The definitive monograph on an artist who pioneered the use of the body in art.

I love the cover! and I want this book

The definitive monograph on an artist who pioneered the use of the body in art.

Lucian Freud
Two Japanese Wrestlers by a sink. 1983-1987. Oil on canvas. 50,8x78,7
Freud worked on this small still-life painting intermittantly for around five years. Although an unusual work in his oeuvre, its concerns - the representation of passing time, and the relationship of the body and its surroundings - resonate with other works by the artist. The wrestlers’ bodies, seen in a cropped photograph behind the sink, find parallels in the floor tiles and the stained base of the sink, both of which take on a bodily aspect and palette. The dribbling taps, an allegorical symbol for the transience of life, contrast with the stillness and the silence of the studio interrior. - Lucian Freud, Kunsthistorisches Museum Wien. 8 oct. 2013 to 6 jan. 2014 

Lucian Freud

Two Japanese Wrestlers by a sink. 1983-1987. Oil on canvas. 50,8x78,7

Freud worked on this small still-life painting intermittantly for around five years. Although an unusual work in his oeuvre, its concerns - the representation of passing time, and the relationship of the body and its surroundings - resonate with other works by the artist. The wrestlers’ bodies, seen in a cropped photograph behind the sink, find parallels in the floor tiles and the stained base of the sink, both of which take on a bodily aspect and palette. The dribbling taps, an allegorical symbol for the transience of life, contrast with the stillness and the silence of the studio interrior. - Lucian Freud, Kunsthistorisches Museum Wien. 8 oct. 2013 to 6 jan. 2014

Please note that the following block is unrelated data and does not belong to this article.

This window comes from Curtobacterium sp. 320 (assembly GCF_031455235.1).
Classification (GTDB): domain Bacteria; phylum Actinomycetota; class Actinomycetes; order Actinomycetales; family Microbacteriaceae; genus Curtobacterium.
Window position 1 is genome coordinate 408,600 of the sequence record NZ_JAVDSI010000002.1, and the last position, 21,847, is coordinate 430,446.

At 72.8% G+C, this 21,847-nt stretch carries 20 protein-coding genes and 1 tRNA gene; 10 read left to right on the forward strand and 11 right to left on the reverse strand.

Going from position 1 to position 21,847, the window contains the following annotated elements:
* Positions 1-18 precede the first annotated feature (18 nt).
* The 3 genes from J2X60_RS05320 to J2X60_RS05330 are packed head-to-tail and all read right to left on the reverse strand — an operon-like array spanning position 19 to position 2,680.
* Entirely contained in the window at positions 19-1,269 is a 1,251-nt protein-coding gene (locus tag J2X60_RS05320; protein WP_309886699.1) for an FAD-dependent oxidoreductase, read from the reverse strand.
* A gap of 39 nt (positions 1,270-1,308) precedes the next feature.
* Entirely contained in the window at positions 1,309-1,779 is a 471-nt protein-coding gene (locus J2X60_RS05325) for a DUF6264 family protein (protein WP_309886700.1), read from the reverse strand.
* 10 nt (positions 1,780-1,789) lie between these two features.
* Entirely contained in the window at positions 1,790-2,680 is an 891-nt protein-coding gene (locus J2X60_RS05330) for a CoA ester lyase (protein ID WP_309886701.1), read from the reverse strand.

here are several stills extracted from Wallander (2008, season 1, episode 1).

the series was shot in  Skåne  region on the South of Sweden, using RED cameras.

the cinematography is truly extraordinary. each landscape scene – a treasure (the same goes for interior scenes).  

sadly, I couldn’t find any promo pictures or any pictures at all, except for innumerable reblogs of uncountable numbers of Magnus’ close-ups (thanks to Hiddleston fangirls)

so I decided to make some screenshots myself (which, I obviously had no right to do, since I do not own the production) and to share them.

nevertheless enjoy

Wallander. first few seconds

Wallander. first few seconds


ABSTRARCH by Federico Babina
what can I say. I love architecture 

ABSTRARCH by Federico Babina

what can I say. I love architecture 

happy new year

I’m dressed in black, dark green and leather and “I’m burdened with glorious purpose”… all I need now is a helmet with horns or an army (both would be great).

have fun and happy new year!! love! inspire! be inspired! don’t be afraid of anything/anyone/yourself!!

renaissance-art:

Michelangelo c. 1501-1504
David
detail


David in the details…

renaissance-art:

Michelangelo c. 1501-1504

David

detail

David in the details…

(via spiritualize)

space
6. Sufficient freedom from external pressure to develop or explore one’s needs, interests, and individuality
the free dictionary. plenty of food for thought. surprised
Tim Davis, Two Chests from Office / Hospital 
Office / Hospital
I began my career as an artist with a career as an editor. Working at a small, venerable, avant-garde publishing firm, I spent four years sitting in an art-deco office building in Manhattan, reading poetry all day. I had an ideal life; but one I was unsuited for. Once, during a weekly editorial meeting, I noticed the way a fluorescent light fixture reflected the street scene nineteen floors below. It was a moment of liberation. Bored and constrained by the strictures of a nine-to-five life, this little camera lucida on the ceiling radiated freedom. I returned to the office that weekend, pointed my own camera up, and photographed the light fixture. For a year I would go to work at off hours, on weekends and holidays, scouring the small set of seven offices for signs of redemption and clarity. Photography became more than a tool for understanding the world, it was a method of generating meaning. It was a way to survive.